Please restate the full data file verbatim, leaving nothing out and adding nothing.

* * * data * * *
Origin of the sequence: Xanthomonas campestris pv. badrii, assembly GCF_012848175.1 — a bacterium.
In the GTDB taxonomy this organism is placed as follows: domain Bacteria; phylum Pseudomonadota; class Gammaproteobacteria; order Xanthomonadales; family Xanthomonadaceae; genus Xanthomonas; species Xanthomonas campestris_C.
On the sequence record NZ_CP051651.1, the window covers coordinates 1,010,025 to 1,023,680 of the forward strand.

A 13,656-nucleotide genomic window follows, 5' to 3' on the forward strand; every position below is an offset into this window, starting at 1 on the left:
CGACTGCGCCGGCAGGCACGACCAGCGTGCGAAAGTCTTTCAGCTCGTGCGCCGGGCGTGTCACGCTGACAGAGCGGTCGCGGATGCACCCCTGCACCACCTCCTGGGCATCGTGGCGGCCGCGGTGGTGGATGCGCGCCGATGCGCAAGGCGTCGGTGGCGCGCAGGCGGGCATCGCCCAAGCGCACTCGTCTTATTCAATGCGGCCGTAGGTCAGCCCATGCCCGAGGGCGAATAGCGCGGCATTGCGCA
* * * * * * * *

Origin of the sequence: Xanthomonas campestris pv. badrii, assembly GCF_012848175.1 — a bacterium.
In the GTDB taxonomy this organism is placed as follows: domain Bacteria; phylum Pseudomonadota; class Gammaproteobacteria; order Xanthomonadales; family Xanthomonadaceae; genus Xanthomonas; species Xanthomonas campestris_C.
On the sequence record NZ_CP051651.1, the window covers coordinates 1,010,025 to 1,023,680 of the forward strand.

A 13,656-nucleotide genomic window follows, 5' to 3' on the forward strand; every position below is an offset into this window, starting at 1 on the left:
CGACTGCGCCGGCAGGCACGACCAGCGTGCGAAAGTCTTTCAGCTCGTGCGCCGGGCGTGTCACGCTGACAGAGCGGTCGCGGATGCACCCCTGCACCACCTCCTGGGCATCGTGGCGGCCGCGGTGGTGGATGCGCGCCGATGCGCAAGGCGTCGGTGGCGCGCAGGCGGGCATCGCCCAAGCGCACTCGTCTTATTCAATGCGGCCGTAGGTCAGCCCATGCCCGAGGGCGAATAGCGCGGCATTGCGCA